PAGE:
C Vitae

Back in his court

After suffering a tennis-related injury in college, back expert Brian Hainline prevents pain from sidelining the pros.

By Dawn Reiss

Illustration by Richard Thompson

When Pete Sampras, on the cusp of winning a record-setting 13th Grand Slam victory, was injured during practice with a simple backhand at the 1999 U.S. Open, he was forced to withdraw from the tournament. The cause: an acute herniated lumbar disc.

The decision to compete or withdraw fell heavily on Brian Hainline, MD’82, the U.S. Open chief medical officer from 1992 to 2007. It’s a moment Hainline calls one of the most stressful of his career. “Had Pete played and won, he would have broken the Grand Slam record,” says Hainline, a back-pain expert and chief of neurology and integrative-pain medicine at ProHealth Care Associates in Lake Success, New York. “But in a situation like that, the question becomes, do you try to allow the person to be pain-free to finish the tournament or advise them to sit back and rehabilitate?”

Ultimately, Hainline advised Sampras to withdraw. Had the “fresh herniation” torn more, he says, it could have “radically changed the biomechanics of Sampras’s back.” That risk, coupled with Hainline’s belief that Sampras probably wouldn’t be able to play seven matches in two weeks, helped cement the decision. And because he sat out the rest of tournament, “Pistol Pete” eventually recovered and went on to win two more Grand Slam singles titles, the 2000 Wimbledon and the 2002 U.S. Open, making him the all-time singles leader with 14 titles.

“You never treat an athlete as a superstar,” says 52-year-old Hainline, now a director-at-large on the U.S. Tennis Association board of directors. “An athlete is no better, no worse than any other patient. You have to make it clear you are taking into consideration how to help them in this tournament and more importantly how to help them for their career, their overall health and well being. There is an understanding that sometimes those two things are in conflict.”

It’s a personal struggle that Hainline knows well. A walk-on to Notre Dame University’s tennis team, he became the No. 1 singles and doubles player during his senior year in 1978. But while diving for a backhand volley during a late-season match, his back went out, ending his collegiate career. In 1990 he had a discectomy to remove a herniated disc fragment, and he began to examine proactive measures, including stress levels, proper biomechanics in day-to-day activities, and mental and emotional health, to prevent reinjury. In 1991 he joined Manhattan’s Hospital for Joint Diseases as director of clinical and sports neurology, later becoming vice chair of the neurology department and codirector of the pain center. There he conducted brain-tumor research, and he also studied complicated failed back-surgery cases and chronic-pain patients.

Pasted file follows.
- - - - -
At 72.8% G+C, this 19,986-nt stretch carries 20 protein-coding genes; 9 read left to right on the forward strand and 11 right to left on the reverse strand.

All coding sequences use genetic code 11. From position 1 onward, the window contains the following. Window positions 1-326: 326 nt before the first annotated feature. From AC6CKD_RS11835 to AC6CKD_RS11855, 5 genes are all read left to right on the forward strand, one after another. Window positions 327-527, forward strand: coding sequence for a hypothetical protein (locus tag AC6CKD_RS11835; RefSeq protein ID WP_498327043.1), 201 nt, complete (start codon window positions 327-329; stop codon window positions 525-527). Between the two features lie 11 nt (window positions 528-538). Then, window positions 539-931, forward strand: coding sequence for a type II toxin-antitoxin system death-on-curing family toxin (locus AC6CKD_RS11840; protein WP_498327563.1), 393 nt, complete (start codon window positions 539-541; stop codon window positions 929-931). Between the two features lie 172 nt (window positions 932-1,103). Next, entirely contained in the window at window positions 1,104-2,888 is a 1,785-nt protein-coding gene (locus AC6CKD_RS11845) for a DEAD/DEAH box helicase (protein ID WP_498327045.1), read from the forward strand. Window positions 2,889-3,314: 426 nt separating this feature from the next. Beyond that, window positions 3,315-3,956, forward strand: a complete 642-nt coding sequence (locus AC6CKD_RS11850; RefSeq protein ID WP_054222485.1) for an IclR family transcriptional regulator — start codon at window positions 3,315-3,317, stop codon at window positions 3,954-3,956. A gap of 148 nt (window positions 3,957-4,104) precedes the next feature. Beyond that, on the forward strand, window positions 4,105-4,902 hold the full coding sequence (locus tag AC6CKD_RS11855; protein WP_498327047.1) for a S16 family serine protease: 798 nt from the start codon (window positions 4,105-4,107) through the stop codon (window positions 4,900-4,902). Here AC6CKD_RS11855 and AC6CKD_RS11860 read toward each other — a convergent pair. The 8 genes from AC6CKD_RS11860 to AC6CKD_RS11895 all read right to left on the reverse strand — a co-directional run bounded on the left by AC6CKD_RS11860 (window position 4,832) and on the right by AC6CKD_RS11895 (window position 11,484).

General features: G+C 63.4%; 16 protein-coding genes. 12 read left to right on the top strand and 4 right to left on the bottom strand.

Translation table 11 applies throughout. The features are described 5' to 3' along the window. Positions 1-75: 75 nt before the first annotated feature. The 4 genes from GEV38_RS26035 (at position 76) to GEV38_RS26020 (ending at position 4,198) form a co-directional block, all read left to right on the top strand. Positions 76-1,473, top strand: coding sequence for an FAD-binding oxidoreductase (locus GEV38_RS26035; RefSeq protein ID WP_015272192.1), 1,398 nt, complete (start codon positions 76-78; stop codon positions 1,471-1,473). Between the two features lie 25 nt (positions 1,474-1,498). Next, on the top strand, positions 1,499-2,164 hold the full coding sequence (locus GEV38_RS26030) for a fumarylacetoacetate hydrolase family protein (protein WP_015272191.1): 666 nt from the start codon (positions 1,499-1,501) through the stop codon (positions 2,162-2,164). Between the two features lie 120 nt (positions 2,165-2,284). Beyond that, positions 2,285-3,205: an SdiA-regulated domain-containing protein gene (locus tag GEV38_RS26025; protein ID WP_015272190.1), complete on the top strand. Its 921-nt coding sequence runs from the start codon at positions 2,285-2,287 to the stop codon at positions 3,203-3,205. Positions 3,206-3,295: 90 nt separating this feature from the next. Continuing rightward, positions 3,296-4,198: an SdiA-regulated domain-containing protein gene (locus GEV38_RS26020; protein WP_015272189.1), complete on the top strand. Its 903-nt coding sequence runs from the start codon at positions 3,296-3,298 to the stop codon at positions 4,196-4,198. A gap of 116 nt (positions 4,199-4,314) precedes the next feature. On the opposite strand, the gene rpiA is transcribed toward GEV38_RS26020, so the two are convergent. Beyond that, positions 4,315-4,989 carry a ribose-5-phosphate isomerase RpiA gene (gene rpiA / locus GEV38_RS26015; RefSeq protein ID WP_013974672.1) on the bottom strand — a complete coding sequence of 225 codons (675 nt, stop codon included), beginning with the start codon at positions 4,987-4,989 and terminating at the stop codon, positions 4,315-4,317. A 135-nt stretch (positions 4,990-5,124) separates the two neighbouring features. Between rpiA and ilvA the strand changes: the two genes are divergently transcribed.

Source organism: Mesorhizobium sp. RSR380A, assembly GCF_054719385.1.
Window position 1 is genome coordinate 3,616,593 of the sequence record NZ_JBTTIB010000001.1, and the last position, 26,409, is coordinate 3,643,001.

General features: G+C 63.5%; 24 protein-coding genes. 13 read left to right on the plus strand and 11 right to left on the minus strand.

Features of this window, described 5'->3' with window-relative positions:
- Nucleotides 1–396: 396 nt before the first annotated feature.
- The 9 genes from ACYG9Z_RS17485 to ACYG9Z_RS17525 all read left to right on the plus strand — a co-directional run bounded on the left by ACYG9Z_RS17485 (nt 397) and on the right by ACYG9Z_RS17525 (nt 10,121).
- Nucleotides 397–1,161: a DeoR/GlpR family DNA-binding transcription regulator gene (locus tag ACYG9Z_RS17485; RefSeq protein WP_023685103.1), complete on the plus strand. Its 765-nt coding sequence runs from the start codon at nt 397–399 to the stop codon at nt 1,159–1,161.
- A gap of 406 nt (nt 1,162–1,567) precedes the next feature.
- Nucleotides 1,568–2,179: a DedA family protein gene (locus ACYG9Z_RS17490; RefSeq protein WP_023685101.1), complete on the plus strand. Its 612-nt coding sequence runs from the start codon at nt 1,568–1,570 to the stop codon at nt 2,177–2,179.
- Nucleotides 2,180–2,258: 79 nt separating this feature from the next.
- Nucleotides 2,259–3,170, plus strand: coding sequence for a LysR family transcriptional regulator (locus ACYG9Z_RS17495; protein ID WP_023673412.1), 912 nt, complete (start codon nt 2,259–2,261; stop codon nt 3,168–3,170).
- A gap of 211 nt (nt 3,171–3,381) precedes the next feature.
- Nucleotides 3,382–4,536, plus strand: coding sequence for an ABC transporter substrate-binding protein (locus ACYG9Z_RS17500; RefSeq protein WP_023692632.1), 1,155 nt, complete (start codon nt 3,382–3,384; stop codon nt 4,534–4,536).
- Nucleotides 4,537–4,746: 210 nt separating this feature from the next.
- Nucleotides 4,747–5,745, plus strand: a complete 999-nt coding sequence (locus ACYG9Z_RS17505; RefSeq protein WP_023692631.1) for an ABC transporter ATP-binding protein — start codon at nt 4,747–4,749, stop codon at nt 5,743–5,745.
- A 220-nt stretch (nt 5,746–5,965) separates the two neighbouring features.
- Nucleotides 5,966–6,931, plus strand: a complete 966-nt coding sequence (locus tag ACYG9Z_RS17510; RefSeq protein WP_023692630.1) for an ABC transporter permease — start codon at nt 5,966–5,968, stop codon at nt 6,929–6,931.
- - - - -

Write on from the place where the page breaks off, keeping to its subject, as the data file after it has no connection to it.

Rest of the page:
While talking to a medicine man during a 1997 family trip to Western Africa’s Ivory Coast, Hainline made a discovery. The medicine man “couldn’t comprehend chronic pain. He said, ‘That doesn’t exist in my society.’” So Hainline began to explore more deeply the effect that unconscious emotions can have on chronic pain, research that later became the basis of his book Back Pain Understood (Medicus Press, 2007). He developed a multidisciplinary approach—combining medicine, biomechanics, and “Westernized techniques” like surgery with alternative methods such as meditation, yoga, and mind-body connections.

Despite his own back problems, Hainline, who has worked at ProHealth Associates since 1997 and lives in Douglaston, New York, still plays tennis with his wife and three kids (aged 12, 21, and 25) at his town’s famed Douglaston Club, where former professionals like John McEnroe and Mary Carillo are regulars. “He’s a beautiful tennis player and a terrific athlete,” says Carillo, a sportscaster for HBO, CBS, ESPN, and NBC. “There’s a reason he was out at the U.S. Open. He knows a lot about tennis. Myself and a lot of other people out there have a deep level of trust and respect for Brian.”

Seven years after he told Sampras to withdraw, Hainline made a different call with Andre Agassi at the 2006 U.S. Open. This time the physician gave the tennis player epidural injections to cope with extreme back pain during the tournament, where he lost in the second round against Benjamin Becker.